I have not endorsed any of the candidates so far. When one understands multiworld theory and its implications, one must ask, “what good will it serve? These events have already happened.”
Nonetheless, when John Titor was commenting on the elections to come, people asked him who would be the most untrustworthy. He made an interesting reply which I found, at the time anyhow, somewhat counter-intuitive and not necessarily what I expected:
“The people with the most to lose if the world changes, Camel through the eye of a needle?”
This response was very interesting in its implications:
What I would like to draw attention to here (as represented in La) is that the American public is slowly waking to the understanding that an entire system of control has grown up around the United States of America over the last 150 years. It has been in place so long that people simply take it for granted or alternatively, ignore that it’s even there.
It is understood that every four years the people choose a candidate and put him up against the incumbent for a fair democratic election. What we see happening now in the above example in Louisiana and other places around the country is that the system is fighting back. It will not go quietly into the night.
Will Ron Paul win this election? No. But as the system fights back in an attempt to maintain its position, more and more civic-minded, intellectually honest citizens (of every political stripe) will come to see more and more clearly that Judge Andrew Napolitano might have been right in his famous “What If” speech, the speech that likely got him fired from Fox News.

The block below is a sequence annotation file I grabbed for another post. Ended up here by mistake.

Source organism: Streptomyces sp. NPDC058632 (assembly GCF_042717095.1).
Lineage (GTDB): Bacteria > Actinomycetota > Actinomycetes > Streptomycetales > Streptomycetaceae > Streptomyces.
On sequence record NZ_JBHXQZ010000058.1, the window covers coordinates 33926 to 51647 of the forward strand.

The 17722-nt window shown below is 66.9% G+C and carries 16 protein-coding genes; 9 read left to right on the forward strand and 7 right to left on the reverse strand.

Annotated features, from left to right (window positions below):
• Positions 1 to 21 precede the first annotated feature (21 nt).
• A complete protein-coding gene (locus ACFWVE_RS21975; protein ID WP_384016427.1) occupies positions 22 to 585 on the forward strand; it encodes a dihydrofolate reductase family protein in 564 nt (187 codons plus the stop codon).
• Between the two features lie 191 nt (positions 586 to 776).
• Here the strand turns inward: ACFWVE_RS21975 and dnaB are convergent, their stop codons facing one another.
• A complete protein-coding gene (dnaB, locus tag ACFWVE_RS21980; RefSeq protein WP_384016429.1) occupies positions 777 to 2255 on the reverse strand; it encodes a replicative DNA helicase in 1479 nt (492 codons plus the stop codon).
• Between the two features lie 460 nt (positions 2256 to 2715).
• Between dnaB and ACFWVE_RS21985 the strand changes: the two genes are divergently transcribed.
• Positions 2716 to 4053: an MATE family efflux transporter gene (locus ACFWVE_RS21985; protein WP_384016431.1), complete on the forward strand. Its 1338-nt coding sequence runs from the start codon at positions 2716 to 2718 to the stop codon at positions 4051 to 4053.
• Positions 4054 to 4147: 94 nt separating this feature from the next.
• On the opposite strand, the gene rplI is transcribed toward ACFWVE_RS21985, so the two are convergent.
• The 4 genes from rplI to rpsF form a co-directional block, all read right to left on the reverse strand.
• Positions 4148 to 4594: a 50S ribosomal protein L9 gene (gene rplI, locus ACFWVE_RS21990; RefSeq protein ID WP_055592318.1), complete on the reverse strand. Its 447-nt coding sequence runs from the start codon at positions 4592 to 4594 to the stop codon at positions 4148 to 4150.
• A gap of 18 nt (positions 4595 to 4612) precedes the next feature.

So it comes as little surprise that the old system, irrespective of party, is fighting for their continued place of power and influence. The RNC chairman refused their lawful demand that a new chairman be elected? Ron Paul delegates (not troublemakers) were injured and arrested?
Read the entire article here
Ultimately, I see the Titor posts, and others’ posts, as hopeful at their core. Yes, “rebirth is often painful,” and yes, we are going through those pains now and into the foreseeable future. But the promise that new child we are giving birth to now holds such promise, that we can hardly be anything but hopeful and even welcome this pain. Titor even commented in this vein as well:
“I don’t believe I ever said the war was between Democrats and Republicans. If I am incorrect, please point that out. It doesn’t exactly escalate as much as it opens the door for other aggression. Yes, I think the war would be good for society and I would be happy to debate that with you.“